the other vampire murder case (part eight)

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"There was a terrible wound on his head," Jason said, "like he'd been hit with a big rock, really hard, but the medical people couldn't find anything that could have been the weapon. I mean, there were things, but nothing with any trace of blood on it."

"And he was alone in the room?"

"Yes. And the window was open."

"On a very cold night."

"Exactly. We went and looked out, but there was no way anybody could have got out that way."

I went to the window, opened it, and leaned out to look around. There was no fire escape, and nothing that anybody could have used to climb. It was just a plain brick wall. Looking straight down, I could see an alley. The next building was a one-story liquor store, and it seemed that it would have been about as suicidal to jump three stories to that roof as it would have been to jump four stories down to the alley.

I looked down for a moment, imagining Åsa scaling the brick wall to this window. Naked, of course.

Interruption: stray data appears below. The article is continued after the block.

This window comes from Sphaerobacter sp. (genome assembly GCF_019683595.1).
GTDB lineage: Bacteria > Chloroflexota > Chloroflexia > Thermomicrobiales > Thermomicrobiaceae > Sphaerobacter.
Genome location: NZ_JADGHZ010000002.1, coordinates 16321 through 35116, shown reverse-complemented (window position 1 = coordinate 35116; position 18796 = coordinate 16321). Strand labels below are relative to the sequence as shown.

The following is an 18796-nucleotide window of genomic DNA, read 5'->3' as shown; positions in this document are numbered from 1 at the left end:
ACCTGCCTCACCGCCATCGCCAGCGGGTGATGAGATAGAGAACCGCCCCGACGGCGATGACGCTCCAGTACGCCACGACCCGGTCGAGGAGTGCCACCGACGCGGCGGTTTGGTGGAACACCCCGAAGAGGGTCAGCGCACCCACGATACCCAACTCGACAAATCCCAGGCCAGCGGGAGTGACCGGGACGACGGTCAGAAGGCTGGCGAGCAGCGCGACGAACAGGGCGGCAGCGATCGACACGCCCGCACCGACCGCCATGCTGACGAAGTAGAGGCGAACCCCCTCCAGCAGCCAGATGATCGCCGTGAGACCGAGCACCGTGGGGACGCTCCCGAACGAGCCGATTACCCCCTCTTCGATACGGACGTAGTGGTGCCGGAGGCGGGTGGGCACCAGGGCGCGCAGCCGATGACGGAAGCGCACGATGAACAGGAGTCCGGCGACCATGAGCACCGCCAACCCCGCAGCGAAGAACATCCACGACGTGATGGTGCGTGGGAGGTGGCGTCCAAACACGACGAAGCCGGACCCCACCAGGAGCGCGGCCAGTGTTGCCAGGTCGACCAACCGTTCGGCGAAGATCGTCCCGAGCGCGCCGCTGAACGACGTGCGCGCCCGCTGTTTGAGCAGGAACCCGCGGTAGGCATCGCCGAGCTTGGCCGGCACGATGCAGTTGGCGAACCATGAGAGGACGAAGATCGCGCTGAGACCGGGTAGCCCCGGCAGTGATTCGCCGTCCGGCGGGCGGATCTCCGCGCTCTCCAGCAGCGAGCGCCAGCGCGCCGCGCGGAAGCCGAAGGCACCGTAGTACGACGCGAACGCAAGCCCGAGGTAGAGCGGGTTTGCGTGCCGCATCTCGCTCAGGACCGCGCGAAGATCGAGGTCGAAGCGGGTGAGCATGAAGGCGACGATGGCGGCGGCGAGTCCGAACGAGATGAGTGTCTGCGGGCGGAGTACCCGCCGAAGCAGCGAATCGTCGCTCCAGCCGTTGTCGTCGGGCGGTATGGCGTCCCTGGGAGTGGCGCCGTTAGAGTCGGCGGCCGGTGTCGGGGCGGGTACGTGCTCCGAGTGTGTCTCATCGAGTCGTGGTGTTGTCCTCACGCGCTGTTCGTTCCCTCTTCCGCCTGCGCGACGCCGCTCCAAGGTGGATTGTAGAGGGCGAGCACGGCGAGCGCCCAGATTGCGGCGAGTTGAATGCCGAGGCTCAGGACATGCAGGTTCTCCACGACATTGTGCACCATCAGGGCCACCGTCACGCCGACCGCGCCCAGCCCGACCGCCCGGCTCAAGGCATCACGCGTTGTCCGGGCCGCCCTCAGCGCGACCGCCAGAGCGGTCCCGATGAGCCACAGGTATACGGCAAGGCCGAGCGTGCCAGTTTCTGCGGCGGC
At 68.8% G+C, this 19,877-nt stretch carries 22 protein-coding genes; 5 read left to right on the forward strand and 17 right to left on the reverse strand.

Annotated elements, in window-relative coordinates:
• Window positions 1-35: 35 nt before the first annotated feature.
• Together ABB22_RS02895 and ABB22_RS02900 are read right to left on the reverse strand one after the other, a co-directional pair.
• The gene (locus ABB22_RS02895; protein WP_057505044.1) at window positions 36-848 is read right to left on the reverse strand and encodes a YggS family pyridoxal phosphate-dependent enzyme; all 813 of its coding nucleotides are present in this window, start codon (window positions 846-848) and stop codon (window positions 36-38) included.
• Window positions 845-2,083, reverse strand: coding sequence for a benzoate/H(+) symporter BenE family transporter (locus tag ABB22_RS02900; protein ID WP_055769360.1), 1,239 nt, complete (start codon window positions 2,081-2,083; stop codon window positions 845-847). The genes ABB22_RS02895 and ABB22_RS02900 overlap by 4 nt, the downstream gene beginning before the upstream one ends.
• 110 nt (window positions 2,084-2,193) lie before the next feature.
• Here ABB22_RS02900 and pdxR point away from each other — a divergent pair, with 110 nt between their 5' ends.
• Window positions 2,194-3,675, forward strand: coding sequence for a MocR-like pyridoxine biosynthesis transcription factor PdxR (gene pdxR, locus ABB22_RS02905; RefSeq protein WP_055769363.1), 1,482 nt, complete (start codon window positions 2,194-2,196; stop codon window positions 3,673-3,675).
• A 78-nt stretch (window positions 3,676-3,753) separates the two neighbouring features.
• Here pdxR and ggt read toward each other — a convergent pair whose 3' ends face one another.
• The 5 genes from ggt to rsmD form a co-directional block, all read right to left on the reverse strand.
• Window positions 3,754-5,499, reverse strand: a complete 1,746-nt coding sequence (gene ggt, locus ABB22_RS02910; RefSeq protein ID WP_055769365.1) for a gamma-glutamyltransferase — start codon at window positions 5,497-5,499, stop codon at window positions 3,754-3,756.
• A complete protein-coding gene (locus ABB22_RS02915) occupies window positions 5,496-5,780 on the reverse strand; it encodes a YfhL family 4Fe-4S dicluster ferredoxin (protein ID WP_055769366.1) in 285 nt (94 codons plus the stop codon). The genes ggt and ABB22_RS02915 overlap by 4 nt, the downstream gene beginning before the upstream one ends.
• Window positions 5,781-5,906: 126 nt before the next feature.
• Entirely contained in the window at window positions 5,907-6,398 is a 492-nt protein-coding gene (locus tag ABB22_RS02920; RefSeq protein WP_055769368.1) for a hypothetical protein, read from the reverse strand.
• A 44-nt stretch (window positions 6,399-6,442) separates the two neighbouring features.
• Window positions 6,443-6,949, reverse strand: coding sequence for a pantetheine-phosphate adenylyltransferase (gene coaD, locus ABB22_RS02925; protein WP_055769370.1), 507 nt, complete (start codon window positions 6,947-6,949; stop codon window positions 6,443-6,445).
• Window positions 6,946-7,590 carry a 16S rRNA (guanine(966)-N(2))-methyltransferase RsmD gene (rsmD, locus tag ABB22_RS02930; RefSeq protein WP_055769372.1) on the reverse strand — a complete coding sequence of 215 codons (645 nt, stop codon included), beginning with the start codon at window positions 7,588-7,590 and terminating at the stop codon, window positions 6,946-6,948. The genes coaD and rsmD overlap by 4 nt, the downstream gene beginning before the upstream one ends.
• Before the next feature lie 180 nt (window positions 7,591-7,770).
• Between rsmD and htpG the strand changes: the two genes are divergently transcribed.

"Then Claudia came home," Erika resumed. "We heard her come up the stairs, and then she came into the room. She looked and she screamed and ran down to the library. She hasn't been in this room since. She's been staying with me."

"Interesting," Jan said, and she went to look out of the open window. She looked around, and then she turned to face them as I closed the window again, shutting out the cold air. "You're aware, of course, that a vampire would explain it," she said calmly.

"You're joking," Jason said. "That's silly."

"I happened to be sitting behind someone in a restaurant recently," Jan said, "and he was talking about a neighbor's vampire lover. Who was never seen, who always visited at night, and who seemed to come and go by the window."

Jason looked uneasy as he said, "That wasn't me. That vampire thing going around, that's just childish. No intelligent person would give that a moment's consideration."

My employer nodded and didn't pursue it.

I wondered why he was denying this now, since I had a strong feeling that it had been him. It could have been that, as a college professor, he felt embarrassed that he'd been caught talking about vampires. Or it could have been that he didn't want Erika to know that he'd been gossiping about Claudia's love life.

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About Anthony Lee Collins

I write.
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